The history of electronics began in the late 19th and early 20th centuries with technological improvements within the telegraph, radio and phone industries, although the term electronics did not begin to be used until the 1940s. The development of electronics eventually led to the use of modern technology such as computers and microprocessors.
Some 19th century inventions such as the spark-gap transmitter and the coherer, helped enable wireless telegraphy. The first radio tube was invented in 1904, and the first amplifier tube was created in 1906. By 1916, the amplifier tube was used in radio transmitters, receivers and systems for long-distance telephone calls.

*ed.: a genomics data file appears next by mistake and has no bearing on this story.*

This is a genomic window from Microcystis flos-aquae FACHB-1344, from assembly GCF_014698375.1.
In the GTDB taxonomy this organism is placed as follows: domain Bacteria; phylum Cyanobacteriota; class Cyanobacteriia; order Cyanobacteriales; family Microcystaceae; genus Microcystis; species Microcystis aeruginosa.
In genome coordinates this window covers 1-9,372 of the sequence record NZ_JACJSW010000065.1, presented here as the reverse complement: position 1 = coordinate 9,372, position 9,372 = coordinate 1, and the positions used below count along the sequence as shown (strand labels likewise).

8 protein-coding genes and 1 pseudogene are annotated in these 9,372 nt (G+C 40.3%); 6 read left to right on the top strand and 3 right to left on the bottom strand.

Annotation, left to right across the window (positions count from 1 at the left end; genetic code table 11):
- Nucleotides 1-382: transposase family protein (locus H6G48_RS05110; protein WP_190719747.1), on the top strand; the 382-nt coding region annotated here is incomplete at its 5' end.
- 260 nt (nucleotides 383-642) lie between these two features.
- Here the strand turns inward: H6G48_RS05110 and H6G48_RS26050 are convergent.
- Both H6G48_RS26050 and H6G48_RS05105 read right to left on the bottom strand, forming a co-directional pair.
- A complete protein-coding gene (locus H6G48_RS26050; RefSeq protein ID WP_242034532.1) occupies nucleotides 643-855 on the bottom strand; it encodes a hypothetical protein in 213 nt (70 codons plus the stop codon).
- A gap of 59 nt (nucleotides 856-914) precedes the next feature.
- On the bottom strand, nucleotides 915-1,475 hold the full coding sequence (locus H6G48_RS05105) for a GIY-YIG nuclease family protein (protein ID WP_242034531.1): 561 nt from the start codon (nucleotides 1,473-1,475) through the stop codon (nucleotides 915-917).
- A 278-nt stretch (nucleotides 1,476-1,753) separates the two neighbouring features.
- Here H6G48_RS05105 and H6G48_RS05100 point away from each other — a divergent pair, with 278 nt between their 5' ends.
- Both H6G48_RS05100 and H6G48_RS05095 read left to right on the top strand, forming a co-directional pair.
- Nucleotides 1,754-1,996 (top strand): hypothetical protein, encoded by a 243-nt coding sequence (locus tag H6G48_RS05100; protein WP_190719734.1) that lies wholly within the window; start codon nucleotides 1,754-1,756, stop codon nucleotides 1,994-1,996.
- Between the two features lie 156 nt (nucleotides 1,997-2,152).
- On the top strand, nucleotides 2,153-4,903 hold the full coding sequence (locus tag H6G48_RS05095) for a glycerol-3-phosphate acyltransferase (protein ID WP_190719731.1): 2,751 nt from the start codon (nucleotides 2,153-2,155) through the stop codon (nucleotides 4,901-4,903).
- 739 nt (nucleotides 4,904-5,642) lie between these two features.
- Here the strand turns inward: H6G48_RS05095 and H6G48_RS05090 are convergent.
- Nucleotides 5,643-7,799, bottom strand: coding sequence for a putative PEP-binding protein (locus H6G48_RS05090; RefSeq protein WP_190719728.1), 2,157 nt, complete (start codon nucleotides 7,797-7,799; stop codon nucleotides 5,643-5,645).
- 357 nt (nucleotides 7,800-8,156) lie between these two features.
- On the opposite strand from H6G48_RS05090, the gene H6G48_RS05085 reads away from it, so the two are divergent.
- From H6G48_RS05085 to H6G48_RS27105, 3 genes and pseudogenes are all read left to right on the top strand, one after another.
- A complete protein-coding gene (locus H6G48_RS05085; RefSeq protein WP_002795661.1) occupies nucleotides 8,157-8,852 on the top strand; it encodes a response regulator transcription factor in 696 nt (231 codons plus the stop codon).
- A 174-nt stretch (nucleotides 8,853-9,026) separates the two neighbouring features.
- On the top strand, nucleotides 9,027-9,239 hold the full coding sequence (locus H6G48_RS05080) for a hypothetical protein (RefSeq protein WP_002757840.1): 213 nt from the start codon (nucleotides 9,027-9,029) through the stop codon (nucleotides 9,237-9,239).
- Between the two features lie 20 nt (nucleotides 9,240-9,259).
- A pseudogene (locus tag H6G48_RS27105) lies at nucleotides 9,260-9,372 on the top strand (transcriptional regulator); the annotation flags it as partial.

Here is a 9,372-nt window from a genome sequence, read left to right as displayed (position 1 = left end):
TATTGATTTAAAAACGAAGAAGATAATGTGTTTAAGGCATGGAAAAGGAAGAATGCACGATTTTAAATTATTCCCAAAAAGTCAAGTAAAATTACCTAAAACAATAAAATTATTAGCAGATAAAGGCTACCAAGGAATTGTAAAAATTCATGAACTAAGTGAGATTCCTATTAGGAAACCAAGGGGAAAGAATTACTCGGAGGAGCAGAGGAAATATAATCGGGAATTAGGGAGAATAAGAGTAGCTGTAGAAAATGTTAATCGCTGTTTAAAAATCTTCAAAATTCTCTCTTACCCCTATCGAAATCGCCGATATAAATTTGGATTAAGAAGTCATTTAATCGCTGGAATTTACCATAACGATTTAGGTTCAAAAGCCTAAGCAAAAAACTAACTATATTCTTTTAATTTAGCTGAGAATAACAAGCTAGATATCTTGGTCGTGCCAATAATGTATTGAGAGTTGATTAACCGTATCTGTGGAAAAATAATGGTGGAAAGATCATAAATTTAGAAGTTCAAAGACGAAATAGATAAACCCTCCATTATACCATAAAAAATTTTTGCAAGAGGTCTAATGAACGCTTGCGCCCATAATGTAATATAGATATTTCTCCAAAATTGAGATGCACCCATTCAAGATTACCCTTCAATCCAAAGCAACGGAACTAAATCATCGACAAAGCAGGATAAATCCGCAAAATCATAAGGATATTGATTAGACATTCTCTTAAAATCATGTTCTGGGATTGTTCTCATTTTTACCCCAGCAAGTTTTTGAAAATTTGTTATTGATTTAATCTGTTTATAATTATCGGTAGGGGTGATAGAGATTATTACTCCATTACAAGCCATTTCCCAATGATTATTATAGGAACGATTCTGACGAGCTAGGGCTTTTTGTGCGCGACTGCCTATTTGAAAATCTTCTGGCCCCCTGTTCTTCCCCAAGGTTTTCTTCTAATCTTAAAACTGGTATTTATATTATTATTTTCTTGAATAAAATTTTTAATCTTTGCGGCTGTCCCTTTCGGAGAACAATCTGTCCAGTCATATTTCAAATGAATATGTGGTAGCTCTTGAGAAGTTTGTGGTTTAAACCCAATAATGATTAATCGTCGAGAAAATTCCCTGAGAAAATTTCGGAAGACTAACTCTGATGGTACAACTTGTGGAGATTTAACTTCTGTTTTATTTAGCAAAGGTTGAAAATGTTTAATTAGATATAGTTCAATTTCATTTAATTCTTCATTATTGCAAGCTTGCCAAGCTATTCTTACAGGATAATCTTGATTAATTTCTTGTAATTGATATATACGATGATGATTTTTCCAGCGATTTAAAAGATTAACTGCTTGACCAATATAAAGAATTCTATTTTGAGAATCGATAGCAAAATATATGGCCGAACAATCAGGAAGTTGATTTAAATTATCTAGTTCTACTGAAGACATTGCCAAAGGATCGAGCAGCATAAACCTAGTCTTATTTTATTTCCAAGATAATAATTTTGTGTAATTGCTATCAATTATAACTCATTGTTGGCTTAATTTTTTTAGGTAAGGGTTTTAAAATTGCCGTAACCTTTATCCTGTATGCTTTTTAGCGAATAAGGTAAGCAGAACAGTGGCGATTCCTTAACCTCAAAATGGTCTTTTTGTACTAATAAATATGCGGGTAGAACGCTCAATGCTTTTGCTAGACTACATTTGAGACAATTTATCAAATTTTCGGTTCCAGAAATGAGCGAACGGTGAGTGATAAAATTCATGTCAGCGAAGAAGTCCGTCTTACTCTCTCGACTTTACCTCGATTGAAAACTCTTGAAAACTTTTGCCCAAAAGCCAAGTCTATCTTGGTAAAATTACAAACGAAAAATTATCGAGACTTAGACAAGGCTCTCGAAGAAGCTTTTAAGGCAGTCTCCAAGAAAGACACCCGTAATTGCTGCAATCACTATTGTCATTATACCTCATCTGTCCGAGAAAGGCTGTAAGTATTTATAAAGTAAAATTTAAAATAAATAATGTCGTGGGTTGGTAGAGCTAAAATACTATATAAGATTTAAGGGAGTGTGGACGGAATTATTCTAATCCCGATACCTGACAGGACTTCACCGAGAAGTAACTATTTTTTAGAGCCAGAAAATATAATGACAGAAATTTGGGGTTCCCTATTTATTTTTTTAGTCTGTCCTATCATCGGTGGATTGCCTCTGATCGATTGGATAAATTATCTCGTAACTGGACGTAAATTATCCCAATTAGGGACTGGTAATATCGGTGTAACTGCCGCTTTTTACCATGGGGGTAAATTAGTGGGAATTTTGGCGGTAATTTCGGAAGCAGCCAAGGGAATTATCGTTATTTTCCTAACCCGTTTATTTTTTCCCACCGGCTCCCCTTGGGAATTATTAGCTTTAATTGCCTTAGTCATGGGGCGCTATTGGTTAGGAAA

The first purely electronic television was demonstrated in 1928, and multiple countries began broadcasting in the 1930s. World War II brought innovation in electronic location and radio guidance. Television broadcasts began to spread to millions of receivers after the war ended.
The first electronic computers were also developed during World War II and were originally the size of a large room. The first commercial microprocessor was created at Intel in 1969, which then ignited the development of personal computers. Modern computers eventually developed to be a fraction of the size of the original computers and to use a fraction of the energy that their mid-20th century counterparts used.